Modeling the low-frequency response of seagrass in a resonator tube

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2022-05-04

Authors

Torres, Nicholas Antonio

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Abstract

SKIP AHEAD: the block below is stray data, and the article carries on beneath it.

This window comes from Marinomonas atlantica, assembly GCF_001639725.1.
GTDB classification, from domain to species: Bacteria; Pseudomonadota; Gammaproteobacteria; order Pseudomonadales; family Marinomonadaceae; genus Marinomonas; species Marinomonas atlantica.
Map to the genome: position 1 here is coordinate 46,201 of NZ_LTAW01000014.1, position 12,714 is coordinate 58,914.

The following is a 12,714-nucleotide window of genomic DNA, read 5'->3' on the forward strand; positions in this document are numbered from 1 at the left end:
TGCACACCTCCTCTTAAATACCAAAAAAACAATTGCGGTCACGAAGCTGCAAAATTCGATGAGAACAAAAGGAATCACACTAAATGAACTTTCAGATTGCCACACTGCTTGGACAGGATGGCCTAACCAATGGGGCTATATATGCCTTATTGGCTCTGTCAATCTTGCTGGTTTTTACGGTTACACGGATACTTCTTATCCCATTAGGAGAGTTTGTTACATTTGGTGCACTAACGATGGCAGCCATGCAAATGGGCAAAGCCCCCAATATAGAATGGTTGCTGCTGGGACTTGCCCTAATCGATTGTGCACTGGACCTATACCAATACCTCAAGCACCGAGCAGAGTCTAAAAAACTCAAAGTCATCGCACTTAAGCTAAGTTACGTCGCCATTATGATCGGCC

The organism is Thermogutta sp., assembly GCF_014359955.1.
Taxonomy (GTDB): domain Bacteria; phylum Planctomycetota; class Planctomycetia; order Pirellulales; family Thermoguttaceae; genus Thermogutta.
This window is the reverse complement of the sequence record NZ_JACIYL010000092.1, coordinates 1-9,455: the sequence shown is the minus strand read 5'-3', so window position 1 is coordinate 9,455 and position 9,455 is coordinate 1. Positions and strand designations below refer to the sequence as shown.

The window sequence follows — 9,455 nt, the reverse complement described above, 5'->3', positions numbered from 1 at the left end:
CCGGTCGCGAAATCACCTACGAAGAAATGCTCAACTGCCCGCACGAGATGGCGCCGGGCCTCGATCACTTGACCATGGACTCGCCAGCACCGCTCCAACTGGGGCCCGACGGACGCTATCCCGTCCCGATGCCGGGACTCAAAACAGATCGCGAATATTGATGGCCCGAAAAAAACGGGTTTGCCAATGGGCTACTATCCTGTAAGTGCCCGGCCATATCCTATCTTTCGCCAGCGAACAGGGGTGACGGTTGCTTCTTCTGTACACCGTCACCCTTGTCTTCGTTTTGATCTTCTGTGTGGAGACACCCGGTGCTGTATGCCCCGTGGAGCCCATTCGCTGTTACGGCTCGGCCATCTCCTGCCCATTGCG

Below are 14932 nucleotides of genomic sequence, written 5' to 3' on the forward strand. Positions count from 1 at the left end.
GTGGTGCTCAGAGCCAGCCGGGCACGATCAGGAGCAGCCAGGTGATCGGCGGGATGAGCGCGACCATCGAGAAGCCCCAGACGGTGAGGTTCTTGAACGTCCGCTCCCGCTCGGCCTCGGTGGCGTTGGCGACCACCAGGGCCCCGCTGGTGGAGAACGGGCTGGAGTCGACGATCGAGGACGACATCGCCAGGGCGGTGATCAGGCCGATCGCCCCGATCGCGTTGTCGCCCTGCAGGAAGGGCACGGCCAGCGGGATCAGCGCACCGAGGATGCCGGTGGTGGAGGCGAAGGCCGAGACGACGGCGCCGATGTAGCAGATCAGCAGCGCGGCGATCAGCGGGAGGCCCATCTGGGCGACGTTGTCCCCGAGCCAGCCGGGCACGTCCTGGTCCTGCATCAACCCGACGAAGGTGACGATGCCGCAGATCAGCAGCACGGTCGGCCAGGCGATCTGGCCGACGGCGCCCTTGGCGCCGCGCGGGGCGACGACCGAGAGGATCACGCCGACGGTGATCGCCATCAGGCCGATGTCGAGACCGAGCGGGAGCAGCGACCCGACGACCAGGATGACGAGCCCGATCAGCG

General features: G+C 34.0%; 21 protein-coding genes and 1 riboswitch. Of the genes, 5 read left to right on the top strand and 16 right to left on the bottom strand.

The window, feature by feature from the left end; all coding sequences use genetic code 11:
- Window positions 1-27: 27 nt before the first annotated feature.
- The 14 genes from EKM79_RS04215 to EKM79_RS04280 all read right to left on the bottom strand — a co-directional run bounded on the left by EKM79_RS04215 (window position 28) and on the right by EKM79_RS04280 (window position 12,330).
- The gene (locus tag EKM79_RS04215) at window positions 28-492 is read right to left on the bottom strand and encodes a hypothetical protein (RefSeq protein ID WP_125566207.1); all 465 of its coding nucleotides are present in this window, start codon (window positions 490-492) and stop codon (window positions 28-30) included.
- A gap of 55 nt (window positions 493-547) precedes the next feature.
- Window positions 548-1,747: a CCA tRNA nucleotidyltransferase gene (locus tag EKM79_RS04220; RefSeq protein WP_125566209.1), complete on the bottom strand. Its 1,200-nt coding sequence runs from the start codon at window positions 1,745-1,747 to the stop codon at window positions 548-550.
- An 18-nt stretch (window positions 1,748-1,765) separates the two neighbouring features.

Seagrasses are a vital part of coastal ecosystems. They serve a number of important environmental functions, but are currently declining at rapid rates. A necessary requirement to preserving these resources is an ability to monitor them. Seagrass can strongly affect acoustic propagation in seawater, and this effect can be exploited to monitor these resources. Seagrass impacts the acoustic propagation through the release of bubbles from photosynthesis as well as gas contained within the seagrass tissue itself. Previous mathematical models that treat the seagrass tissue as a fluid have not sufficiently explained acoustic propagation through seagrass. In the present work, a Finite Element Method (FEM) model was used alongside data from the literature to determine if an elastic model for seagrass captures the effects it has on acoustic propagation. The results of this model were then compared against a recently-published measurement of the shear modulus of Thalassia testudinum. Additional resonator experiments were then used to inform refinements of the FEM model. The improved FEM model resolved a number of discrepancies in the initial model. Finally, the improved model was used with resonator measurements to infer the shear modulus of the two different types of tissue present in seagrass, the epidermis and aerenchyma tissue in T. testudinum.

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